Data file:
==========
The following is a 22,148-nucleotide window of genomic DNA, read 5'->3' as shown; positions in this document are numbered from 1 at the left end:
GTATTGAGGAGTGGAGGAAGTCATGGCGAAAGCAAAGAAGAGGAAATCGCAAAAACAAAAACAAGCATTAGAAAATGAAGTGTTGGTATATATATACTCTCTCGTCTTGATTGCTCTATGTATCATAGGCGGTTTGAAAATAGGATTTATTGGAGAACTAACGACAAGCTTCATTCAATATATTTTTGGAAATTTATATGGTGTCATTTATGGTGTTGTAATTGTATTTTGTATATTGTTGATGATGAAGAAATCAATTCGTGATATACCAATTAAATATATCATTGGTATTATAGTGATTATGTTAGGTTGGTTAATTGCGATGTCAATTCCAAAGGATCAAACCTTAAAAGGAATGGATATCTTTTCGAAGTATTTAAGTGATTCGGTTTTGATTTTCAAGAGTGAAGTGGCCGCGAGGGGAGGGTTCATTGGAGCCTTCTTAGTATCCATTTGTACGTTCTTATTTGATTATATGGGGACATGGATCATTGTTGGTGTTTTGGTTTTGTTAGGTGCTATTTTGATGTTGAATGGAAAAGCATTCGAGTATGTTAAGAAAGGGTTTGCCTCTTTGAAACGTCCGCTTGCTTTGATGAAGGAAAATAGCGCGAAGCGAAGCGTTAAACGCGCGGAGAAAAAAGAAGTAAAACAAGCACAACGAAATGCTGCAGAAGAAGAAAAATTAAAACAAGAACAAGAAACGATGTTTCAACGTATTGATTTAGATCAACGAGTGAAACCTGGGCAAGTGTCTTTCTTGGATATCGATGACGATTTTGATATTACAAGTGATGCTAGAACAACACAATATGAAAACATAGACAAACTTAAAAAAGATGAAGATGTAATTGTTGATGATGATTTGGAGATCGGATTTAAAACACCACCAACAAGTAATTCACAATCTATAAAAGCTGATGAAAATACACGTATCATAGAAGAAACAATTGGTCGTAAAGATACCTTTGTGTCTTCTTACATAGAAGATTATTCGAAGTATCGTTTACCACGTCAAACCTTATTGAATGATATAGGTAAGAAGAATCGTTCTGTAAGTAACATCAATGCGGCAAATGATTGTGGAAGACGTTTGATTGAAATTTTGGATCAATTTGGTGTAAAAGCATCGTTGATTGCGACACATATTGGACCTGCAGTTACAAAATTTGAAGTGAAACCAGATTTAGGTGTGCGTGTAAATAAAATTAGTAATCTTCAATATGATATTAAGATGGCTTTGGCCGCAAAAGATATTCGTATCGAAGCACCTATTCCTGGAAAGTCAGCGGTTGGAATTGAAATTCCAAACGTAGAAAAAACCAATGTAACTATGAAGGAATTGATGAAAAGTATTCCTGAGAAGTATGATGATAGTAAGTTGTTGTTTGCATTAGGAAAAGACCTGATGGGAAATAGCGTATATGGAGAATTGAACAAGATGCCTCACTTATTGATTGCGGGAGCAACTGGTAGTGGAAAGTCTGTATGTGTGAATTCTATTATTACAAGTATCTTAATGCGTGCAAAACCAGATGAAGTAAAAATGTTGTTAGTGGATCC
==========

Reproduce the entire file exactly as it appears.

The following is a 22,148-nucleotide window of genomic DNA, read 5'->3' as shown; positions in this document are numbered from 1 at the left end:
GTATTGAGGAGTGGAGGAAGTCATGGCGAAAGCAAAGAAGAGGAAATCGCAAAAACAAAAACAAGCATTAGAAAATGAAGTGTTGGTATATATATACTCTCTCGTCTTGATTGCTCTATGTATCATAGGCGGTTTGAAAATAGGATTTATTGGAGAACTAACGACAAGCTTCATTCAATATATTTTTGGAAATTTATATGGTGTCATTTATGGTGTTGTAATTGTATTTTGTATATTGTTGATGATGAAGAAATCAATTCGTGATATACCAATTAAATATATCATTGGTATTATAGTGATTATGTTAGGTTGGTTAATTGCGATGTCAATTCCAAAGGATCAAACCTTAAAAGGAATGGATATCTTTTCGAAGTATTTAAGTGATTCGGTTTTGATTTTCAAGAGTGAAGTGGCCGCGAGGGGAGGGTTCATTGGAGCCTTCTTAGTATCCATTTGTACGTTCTTATTTGATTATATGGGGACATGGATCATTGTTGGTGTTTTGGTTTTGTTAGGTGCTATTTTGATGTTGAATGGAAAAGCATTCGAGTATGTTAAGAAAGGGTTTGCCTCTTTGAAACGTCCGCTTGCTTTGATGAAGGAAAATAGCGCGAAGCGAAGCGTTAAACGCGCGGAGAAAAAAGAAGTAAAACAAGCACAACGAAATGCTGCAGAAGAAGAAAAATTAAAACAAGAACAAGAAACGATGTTTCAACGTATTGATTTAGATCAACGAGTGAAACCTGGGCAAGTGTCTTTCTTGGATATCGATGACGATTTTGATATTACAAGTGATGCTAGAACAACACAATATGAAAACATAGACAAACTTAAAAAAGATGAAGATGTAATTGTTGATGATGATTTGGAGATCGGATTTAAAACACCACCAACAAGTAATTCACAATCTATAAAAGCTGATGAAAATACACGTATCATAGAAGAAACAATTGGTCGTAAAGATACCTTTGTGTCTTCTTACATAGAAGATTATTCGAAGTATCGTTTACCACGTCAAACCTTATTGAATGATATAGGTAAGAAGAATCGTTCTGTAAGTAACATCAATGCGGCAAATGATTGTGGAAGACGTTTGATTGAAATTTTGGATCAATTTGGTGTAAAAGCATCGTTGATTGCGACACATATTGGACCTGCAGTTACAAAATTTGAAGTGAAACCAGATTTAGGTGTGCGTGTAAATAAAATTAGTAATCTTCAATATGATATTAAGATGGCTTTGGCCGCAAAAGATATTCGTATCGAAGCACCTATTCCTGGAAAGTCAGCGGTTGGAATTGAAATTCCAAACGTAGAAAAAACCAATGTAACTATGAAGGAATTGATGAAAAGTATTCCTGAGAAGTATGATGATAGTAAGTTGTTGTTTGCATTAGGAAAAGACCTGATGGGAAATAGCGTATATGGAGAATTGAACAAGATGCCTCACTTATTGATTGCGGGAGCAACTGGTAGTGGAAAGTCTGTATGTGTGAATTCTATTATTACAAGTATCTTAATGCGTGCAAAACCAGATGAAGTAAAAATGTTGTTAGTGGATCC